Diagnosing and Treating Exocrine Pancreatic Insufficiency

“Significant confusion” seen with regards to dosing and administration of pancreatic enzymes
“Significant confusion” seen with regards to dosing and administration of pancreatic enzymes

Exocrine pancreatic insufficiency (EPI) is “defined by a deficiency in exocrine pancreatic enzymes resulting in an inability to maintain normal digestion.”1 This deficiency leads to inadequate digestion of nutrients. In particular it leads to fat malabsorption, which occurs when intraduodenal levels of lipase fall below 5% to 10% of normal enzyme output.1 The results of deficiency include pancreatic steatorrhea, weight loss, and decreased quality of life.

When EPI is due to cystic fibrosis (CF) or chronic pancreatitis, the decreased bicarbonate output causes lower intestinal pH, thereby precipitating bile salt acids, impairing micelle formation of fats, and resulting in fat maldigestion.

Many physicians experience “significant confusion” regarding dosing and administration of pancreatic enzymes in patients with this condition, and which tests for EPI are the best to use in diagnosis. A recent opinion piece by Struyvenberg et al “aims to address the existing myths, remove the current confusion, and function as a practical guide to the diagnosis and treatment of EPI.”1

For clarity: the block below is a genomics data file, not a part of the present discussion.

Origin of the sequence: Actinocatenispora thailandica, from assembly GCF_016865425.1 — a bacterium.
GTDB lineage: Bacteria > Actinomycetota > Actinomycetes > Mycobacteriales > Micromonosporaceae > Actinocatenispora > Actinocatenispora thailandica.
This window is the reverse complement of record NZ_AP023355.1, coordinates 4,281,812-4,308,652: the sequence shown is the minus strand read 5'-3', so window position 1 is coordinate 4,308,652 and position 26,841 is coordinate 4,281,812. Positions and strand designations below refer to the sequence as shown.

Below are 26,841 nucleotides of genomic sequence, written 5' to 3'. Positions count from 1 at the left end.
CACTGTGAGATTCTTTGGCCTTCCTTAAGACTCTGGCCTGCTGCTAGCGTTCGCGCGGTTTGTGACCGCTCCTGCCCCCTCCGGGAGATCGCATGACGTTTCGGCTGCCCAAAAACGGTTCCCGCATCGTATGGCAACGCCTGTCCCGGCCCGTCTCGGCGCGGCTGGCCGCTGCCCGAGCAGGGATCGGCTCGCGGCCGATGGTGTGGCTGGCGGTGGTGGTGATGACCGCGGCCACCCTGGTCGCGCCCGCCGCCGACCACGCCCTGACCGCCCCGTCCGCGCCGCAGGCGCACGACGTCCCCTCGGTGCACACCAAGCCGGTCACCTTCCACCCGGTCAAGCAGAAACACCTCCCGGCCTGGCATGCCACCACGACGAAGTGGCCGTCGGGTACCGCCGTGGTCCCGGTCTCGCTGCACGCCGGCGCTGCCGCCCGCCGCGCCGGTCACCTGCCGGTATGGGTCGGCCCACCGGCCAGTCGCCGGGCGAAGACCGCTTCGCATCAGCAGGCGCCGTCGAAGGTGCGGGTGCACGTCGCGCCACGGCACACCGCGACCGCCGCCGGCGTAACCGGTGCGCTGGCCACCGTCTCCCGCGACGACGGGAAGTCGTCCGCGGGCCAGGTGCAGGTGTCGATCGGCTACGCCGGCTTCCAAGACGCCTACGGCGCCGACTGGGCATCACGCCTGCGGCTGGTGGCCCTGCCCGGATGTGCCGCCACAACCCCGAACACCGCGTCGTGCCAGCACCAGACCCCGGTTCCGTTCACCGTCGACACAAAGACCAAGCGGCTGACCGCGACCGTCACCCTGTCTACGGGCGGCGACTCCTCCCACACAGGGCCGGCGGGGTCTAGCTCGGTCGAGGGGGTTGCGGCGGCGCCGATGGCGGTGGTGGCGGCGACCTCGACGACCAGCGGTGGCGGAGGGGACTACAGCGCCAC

Myth

EPI occurs only with >90% loss of exocrine pancreatic function.

Expert Opinion

EPI represents a graded response rather than a precise cut-off in pancreatic function and thus patients may benefit from early testing.

Chronic pancreatitis is a leading cause of EPI. In addition, there are a host of other pancreatic and non-pancreatic causes, including a history of extensive necrotizing acute pancreatitis, pancreatic cancer, pancreatic surgery, CF, celiac disease, diabetes mellitus, Crohn's disease, gastric surgery, short bowel syndrome, and Zollinger-Ellison syndrome.

Symptoms of EPI include steatorrhea (ie, clay-colored, loose, greasy, foul-smelling large stools), abdominal discomfort, bloating, and weight loss. The authors state that floating stools are not indicative of steatorrhea. On the other hand, stools that stick to the toilet bowl are a more specific sign.

The authors note that infants—especially formula-fed preterm infants—represent the largest population of individuals with EPI.